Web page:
A panel on local social justice efforts pointed out myriad challenges – and active efforts to meet them – during a Friday Forum discussion Feb. 12 at the University YMCA.
The YMCA is an independent entity with numerous university and community partnerships.
"As far as policy, the landscape is shifting," said Marlon Mitchell, a doctoral student at the U. of I. who works locally on issues of mass incarceration.
The incarceration issue has been impossible to ignore, as it has become part of the national conversation on race, even garnering attention by presidential candidates of both parties.
According to media sources, the United States incarcerates its people at the highest rate in the world – with blacks imprisoned at a disproportionally high rate. Many are serving sentences for drug-related or nonviolent offenses.
Mitchell said the argument for a better system has been an effective one and, with the additional challenge of paying for housing those prisoners, governments are slowly starting to adopt early release and reduced sentencing programs.
"People are returning home as we speak," he said. "The question is, 'What do they do after jail?'"
Mitchell said that problem will have to be addressed through job training and counseling programs meant to ease the transition from prison. Right now, he added, those programs don't exist in sufficient quantities, and finding a job with a conviction on one's record is incredibly difficult.
"There are basic services that we can provide as a community, and we're trying to build momentum," he said. "We have to try to give hope to the hopeless."
Rep. Carol Ammons, D-Urbana, who filled in on the panel for her husband, Aaron Ammons, Ward 3 alderman for the city of Urbana, said her husband is the perfect example of someone being given a second chance.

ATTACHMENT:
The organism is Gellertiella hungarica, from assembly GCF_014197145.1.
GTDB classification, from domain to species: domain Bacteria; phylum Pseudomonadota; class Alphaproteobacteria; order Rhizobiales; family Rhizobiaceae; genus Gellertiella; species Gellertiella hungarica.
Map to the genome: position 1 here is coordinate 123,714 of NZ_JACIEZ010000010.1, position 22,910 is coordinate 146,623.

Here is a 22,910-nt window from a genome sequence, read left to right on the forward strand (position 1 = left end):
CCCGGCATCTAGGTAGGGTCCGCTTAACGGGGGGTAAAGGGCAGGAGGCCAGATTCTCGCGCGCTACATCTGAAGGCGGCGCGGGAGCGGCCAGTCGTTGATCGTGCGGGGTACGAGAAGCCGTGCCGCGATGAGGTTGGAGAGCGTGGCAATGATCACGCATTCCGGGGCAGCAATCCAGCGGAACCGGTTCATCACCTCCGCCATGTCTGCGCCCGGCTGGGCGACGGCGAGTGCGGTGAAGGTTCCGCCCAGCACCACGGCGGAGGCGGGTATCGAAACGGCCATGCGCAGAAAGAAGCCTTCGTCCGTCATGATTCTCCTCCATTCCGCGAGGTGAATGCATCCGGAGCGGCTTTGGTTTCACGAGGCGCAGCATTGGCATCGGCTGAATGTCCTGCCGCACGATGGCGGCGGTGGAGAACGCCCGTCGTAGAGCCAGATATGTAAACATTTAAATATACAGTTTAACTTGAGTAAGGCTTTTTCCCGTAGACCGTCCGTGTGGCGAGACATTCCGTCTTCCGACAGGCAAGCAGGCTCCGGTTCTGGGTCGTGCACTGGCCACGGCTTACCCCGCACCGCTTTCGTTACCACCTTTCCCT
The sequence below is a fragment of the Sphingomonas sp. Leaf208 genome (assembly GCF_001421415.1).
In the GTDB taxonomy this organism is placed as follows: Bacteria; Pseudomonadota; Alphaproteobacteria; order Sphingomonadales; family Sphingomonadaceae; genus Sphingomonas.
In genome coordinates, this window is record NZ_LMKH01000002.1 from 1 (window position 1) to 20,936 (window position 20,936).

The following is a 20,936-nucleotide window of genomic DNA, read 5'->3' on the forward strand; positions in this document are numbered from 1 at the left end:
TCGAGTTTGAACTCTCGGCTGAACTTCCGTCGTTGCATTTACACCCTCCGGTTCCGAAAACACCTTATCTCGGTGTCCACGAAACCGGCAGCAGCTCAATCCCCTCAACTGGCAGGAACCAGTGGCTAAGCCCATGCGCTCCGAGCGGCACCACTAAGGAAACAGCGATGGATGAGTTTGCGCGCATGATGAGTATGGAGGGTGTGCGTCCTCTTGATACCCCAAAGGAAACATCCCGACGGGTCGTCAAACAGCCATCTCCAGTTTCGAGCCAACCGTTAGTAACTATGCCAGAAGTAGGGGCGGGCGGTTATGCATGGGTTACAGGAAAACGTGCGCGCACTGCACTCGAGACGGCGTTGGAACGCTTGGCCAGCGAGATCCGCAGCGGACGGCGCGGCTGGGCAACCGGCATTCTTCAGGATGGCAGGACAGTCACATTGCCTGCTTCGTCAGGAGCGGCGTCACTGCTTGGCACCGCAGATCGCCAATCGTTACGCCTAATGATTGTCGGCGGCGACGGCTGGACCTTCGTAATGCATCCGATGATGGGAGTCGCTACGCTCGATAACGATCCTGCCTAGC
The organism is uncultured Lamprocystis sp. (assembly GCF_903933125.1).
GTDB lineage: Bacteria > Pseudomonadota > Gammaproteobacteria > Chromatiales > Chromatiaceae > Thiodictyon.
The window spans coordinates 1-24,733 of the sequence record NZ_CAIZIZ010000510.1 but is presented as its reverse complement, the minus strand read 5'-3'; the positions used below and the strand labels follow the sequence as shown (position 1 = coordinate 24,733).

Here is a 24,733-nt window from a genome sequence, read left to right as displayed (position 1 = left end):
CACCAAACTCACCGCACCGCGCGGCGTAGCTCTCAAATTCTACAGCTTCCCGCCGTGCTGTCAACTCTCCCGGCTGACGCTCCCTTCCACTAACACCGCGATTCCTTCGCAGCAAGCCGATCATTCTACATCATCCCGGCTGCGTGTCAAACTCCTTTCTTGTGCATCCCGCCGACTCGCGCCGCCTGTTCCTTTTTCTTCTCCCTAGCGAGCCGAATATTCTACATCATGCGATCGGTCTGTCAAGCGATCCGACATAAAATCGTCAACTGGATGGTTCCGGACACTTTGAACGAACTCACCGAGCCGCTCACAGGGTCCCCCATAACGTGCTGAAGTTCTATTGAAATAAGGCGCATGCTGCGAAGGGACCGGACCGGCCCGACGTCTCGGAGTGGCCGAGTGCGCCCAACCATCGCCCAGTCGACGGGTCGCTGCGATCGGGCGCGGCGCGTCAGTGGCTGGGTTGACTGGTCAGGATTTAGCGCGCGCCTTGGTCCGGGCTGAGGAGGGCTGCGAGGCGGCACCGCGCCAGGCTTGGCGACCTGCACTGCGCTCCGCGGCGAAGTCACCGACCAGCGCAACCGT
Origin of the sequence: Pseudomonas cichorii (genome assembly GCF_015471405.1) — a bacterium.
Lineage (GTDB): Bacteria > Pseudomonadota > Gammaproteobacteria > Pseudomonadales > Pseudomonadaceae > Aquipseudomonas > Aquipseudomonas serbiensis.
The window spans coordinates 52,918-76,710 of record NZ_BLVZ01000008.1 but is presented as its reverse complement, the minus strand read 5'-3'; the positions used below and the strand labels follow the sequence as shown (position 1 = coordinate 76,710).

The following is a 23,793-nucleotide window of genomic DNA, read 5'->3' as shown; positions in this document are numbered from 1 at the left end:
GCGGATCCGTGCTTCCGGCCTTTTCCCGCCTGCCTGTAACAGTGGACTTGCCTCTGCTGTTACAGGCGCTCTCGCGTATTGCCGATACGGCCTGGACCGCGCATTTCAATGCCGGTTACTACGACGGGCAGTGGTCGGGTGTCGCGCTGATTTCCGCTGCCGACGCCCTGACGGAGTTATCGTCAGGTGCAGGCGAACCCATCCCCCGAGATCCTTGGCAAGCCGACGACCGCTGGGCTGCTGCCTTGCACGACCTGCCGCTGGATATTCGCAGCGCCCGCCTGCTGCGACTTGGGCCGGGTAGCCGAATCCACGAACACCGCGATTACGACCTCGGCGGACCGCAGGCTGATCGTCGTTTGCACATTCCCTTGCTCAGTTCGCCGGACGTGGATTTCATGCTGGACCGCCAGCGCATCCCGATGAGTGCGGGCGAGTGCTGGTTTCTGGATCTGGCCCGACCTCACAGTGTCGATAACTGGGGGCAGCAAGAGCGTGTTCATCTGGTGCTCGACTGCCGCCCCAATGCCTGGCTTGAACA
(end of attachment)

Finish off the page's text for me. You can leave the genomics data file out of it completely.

Convicted and having served prison time for a drug conviction, Aaron Ammons was pardoned last year by then-Gov. Pat Quinn.
"I met him after he had already changed his life and just didn't know what to do about it," she said.
Together they formed CU Citizens for Peace and Justice, where they have been active in local social justice issues.
"The national conversation on race has been revealing what black communities have known for a long time," she said. "It's becoming very difficult to ignore the obvious. What happens in Baltimore is not necessarily exclusive to Baltimore."
She said the community becomes even more important considering the state's inability to function as it should, and the fact that it is facing such dire financial problems.
Still, Ammons said she ultimately has faith in the legislative system.
"I believe in the political process, but you have to keep engaging the community," she said.
"It's going to take a grassroots effort to change this thing," Mitchell added.
Panelist Evelyn Reynolds, who heads up the local chapter of #BlackLivesMatter, said the change is going to have to come on several levels, including in the education system.
She said the problem goes beyond the three R’s and involves issues such as student discipline and social expression issues.
She said awareness is the answer.
"These issues have been startling to me on a local level, but I think there is hope there," she said. "Some of these issues can be solved pretty easily with teacher training and awareness."
"We can't allow the ideologues to take us back to the 1960s," Ammons added.
Kasey Umland, the University YMCA's associate director, said all of the Friday Forums this year have revolved around race and social justice issues.
She said they've all been well attended, averaging about 100 at each event. She said she believes they are a valuable part of the community's ongoing discussion about race relations.
"The response has been overwhelming," she said. "It's raised awareness, and it's helped us develop or strengthen relationships with the folks on campus. I hear student groups talking about these issues and considering the campus climate and their role in making it a welcoming place."
Friday Forum has been running for more than 80 years and started out as a weekly faculty lecture on a prescribed topic.
The University YMCA has partnerships with more than a dozen student organizations, as well as relationships with university students, employees and academic units.
"Historically, the Y has seen itself as a place to discuss important issues of the day," Umland said. "We've always had people come here to gather and reflect. It's part of our mission."